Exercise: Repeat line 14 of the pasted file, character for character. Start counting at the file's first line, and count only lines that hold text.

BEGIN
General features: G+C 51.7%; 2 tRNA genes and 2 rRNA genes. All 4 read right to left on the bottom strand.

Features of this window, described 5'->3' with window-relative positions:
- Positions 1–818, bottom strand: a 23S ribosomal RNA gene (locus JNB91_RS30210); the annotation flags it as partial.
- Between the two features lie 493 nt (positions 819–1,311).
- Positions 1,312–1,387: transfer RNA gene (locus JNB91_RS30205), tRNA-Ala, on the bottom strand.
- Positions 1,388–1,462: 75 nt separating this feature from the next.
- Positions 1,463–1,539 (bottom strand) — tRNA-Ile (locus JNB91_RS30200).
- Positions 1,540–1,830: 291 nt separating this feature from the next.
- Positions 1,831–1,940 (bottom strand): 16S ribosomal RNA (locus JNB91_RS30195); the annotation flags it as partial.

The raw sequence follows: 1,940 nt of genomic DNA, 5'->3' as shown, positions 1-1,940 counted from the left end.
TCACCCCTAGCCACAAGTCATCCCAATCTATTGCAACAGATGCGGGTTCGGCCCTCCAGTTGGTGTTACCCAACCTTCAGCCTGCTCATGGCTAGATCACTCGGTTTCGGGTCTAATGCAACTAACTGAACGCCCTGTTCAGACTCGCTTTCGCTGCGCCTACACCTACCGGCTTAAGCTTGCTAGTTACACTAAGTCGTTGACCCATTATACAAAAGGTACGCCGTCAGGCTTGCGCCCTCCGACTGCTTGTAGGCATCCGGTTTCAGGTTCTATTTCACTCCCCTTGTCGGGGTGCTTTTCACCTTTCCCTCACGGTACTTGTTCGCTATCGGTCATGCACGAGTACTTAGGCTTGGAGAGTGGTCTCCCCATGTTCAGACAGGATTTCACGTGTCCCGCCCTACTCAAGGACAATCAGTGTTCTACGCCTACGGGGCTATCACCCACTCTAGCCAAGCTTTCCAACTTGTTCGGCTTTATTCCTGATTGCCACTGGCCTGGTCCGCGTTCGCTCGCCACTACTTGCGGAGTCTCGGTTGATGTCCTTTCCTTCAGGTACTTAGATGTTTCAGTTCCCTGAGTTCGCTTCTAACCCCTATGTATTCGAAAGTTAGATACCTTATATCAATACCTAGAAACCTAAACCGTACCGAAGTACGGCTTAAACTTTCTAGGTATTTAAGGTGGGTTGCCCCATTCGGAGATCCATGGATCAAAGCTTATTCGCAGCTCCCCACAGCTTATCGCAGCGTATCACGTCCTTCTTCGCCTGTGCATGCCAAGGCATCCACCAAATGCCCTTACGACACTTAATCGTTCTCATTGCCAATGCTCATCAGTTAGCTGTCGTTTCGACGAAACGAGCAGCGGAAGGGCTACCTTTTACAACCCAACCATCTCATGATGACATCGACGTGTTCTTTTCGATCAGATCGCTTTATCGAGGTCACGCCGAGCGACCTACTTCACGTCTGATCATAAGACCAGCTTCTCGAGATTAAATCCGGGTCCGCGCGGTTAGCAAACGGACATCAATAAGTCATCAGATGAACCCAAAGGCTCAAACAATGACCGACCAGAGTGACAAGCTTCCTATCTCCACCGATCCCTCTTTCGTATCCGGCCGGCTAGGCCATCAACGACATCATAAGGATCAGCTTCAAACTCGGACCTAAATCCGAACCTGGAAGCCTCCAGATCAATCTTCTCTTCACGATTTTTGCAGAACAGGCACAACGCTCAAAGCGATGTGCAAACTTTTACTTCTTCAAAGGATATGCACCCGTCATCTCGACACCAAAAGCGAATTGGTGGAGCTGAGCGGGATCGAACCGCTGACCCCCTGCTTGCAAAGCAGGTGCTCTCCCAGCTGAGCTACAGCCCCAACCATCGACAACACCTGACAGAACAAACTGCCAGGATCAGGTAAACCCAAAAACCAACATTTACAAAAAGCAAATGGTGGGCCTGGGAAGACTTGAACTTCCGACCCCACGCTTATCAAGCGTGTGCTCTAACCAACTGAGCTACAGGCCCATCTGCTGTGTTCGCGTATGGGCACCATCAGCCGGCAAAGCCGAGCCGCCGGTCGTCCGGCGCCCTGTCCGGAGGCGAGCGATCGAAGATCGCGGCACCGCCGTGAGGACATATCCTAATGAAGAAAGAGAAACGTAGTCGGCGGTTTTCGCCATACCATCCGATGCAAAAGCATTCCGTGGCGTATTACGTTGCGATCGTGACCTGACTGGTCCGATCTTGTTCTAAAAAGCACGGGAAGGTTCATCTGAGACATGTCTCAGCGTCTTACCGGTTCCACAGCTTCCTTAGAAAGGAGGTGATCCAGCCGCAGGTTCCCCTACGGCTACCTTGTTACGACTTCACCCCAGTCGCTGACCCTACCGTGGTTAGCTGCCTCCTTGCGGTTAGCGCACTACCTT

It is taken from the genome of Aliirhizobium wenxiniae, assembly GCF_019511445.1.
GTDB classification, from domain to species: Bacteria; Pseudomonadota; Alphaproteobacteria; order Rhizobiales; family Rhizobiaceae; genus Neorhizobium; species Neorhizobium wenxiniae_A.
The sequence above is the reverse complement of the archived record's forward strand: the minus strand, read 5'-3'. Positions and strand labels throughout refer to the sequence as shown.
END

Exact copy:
The sequence above is the reverse complement of the archived record's forward strand: the minus strand, read 5'-3'. Positions and strand labels throughout refer to the sequence as shown.